The state, in its brief, directs our attention to Moore v. Mayfair Tavern, Inc., 75 Wn.2d 401, 451 P.2d 669 (1969), in which the court approved the practice of permitting a physician to relate to the jury the history he receives from the person he examines; this on the theory that the evidence is admissible not as evidence of the truth of the statements, but simply as evidence that the statements were made. This is but a special application of the rule referred to in Moen v. Chestnut, supra, which permits a physician to recite the history received for the limited purpose of establishing the basis upon which he premised his medical conclusion. Smith v. Ernst Hardware Co., 61 Wn.2d 75, 377 P.2d 258 (1962). In the case at bench, however, we are not concerned with any conclusion the deputy sheriff may have reached because of the factual presentation recited to him by Mr. Conner. The re-recital of the report Conner gave to the deputy sheriff was hearsay evidence pure and simple and should not have been presented to the jury.

The prejudicial nature of the hearsay evidence becomes apparent when it is contrasted with Conner's own version of the events as a witness. The deputy sheriff, for example, testified that Conner related to him "I was so scared that if there had been an object nearby that I could have gotten ahold of, I probably would have used it for my protection as well as Mr. DeHaan's." Conner himself did not so testify as a witness. The deputy sheriff was permitted to inject, "They couldn't reason with the man." In view of the remainder of the record, the jury might well have reached the same conclusion as to DeHaan's and Conner's ability to reason with Murphy, but that was a conclusion the jury should reach without the editorial assistance of a law enforcement officer who was not present at the scene of events.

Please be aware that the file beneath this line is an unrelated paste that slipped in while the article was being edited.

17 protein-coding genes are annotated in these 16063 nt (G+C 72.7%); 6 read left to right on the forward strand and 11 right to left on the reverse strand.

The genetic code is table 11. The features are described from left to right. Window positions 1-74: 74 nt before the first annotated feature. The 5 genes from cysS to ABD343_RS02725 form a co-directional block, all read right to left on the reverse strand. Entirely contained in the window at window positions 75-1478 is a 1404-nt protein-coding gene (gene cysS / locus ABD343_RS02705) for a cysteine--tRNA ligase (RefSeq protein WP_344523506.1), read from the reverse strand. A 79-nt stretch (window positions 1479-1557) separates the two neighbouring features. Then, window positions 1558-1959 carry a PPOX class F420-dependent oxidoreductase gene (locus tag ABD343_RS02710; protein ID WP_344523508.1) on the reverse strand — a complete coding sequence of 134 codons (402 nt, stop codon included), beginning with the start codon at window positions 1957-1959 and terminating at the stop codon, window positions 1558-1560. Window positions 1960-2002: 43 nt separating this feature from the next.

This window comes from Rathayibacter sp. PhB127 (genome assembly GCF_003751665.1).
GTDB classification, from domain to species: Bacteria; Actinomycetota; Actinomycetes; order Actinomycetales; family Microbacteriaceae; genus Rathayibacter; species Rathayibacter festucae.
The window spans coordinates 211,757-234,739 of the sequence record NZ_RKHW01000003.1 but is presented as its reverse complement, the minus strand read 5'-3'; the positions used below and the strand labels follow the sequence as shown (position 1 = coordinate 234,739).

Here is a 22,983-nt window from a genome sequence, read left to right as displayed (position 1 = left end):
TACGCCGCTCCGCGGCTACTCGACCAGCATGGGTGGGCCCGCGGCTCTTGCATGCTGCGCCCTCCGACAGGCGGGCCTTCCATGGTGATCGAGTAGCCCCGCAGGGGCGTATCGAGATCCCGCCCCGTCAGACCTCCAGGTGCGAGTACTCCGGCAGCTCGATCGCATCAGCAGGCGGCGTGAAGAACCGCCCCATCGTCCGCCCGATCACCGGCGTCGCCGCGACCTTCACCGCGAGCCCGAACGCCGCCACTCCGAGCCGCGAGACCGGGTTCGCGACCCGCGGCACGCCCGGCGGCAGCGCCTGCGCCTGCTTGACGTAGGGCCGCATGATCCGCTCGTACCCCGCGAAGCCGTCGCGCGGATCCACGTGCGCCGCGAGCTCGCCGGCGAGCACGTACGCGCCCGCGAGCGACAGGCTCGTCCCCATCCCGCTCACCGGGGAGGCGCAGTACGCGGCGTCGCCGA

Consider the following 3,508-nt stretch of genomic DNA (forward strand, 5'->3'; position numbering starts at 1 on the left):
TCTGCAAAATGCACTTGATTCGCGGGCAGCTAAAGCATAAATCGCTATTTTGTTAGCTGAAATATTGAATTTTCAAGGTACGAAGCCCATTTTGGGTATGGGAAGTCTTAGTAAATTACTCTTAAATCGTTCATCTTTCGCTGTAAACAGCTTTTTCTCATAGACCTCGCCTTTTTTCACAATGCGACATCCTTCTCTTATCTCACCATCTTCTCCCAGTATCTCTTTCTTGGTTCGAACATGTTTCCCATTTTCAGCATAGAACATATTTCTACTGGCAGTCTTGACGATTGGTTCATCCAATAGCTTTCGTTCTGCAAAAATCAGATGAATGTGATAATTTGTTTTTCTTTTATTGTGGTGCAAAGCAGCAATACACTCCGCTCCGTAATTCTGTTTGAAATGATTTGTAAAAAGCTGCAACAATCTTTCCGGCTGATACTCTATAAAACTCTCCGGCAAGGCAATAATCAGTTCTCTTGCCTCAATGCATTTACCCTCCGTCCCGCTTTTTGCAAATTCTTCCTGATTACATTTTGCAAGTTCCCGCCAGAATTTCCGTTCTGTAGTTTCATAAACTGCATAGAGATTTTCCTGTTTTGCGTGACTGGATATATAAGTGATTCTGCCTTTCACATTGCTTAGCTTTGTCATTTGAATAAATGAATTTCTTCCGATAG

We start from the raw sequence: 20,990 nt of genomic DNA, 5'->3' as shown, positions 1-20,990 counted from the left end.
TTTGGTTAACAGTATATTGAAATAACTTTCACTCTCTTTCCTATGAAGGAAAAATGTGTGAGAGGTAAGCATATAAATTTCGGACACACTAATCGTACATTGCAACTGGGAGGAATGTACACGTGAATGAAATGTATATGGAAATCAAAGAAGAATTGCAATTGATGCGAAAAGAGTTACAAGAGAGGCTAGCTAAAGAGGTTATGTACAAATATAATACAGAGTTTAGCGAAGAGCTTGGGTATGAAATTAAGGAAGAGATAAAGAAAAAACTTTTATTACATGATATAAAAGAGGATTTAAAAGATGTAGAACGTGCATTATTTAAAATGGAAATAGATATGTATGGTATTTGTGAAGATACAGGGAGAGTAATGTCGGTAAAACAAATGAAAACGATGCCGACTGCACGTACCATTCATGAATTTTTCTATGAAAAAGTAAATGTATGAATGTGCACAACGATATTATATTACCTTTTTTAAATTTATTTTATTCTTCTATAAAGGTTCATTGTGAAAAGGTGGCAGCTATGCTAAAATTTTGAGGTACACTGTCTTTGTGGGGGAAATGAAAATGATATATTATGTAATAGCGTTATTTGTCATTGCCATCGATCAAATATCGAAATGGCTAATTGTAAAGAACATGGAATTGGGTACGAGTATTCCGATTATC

Although the foregoing analysis is sufficient to dispose of this appeal, we deem it necessary to assert our views on two additional matters raised by the appeal which are basic to the issues and which will undoubtedly be presented in any new trial. Fundamentally, Mr. Murphy presented two defenses to the information filed against him: (1) that under the factual circumstances the amount of force he used on January 9, 1970 to eject Mr. DeHaan and Mr. Conner from his business premises was justifiable and therefore not punishable; and (2) that the display of force used, under all the circumstances, even if not justifiable, was insufficient to establish the crime with which he was charged. We shall consider these matters in inverse order.

Second-degree assault, insofar as the information in this case is concerned, is defined by RCW 9.11.020 as follows:

Every person who, under circumstances not amounting to assault in the first degree —

. . .

(4) Shall wilfully assault another with a weapon or other instrument or thing likely to produce bodily harm; or

. . .

Shall be guilty of assault in the second degree . . .

(Italics ours.)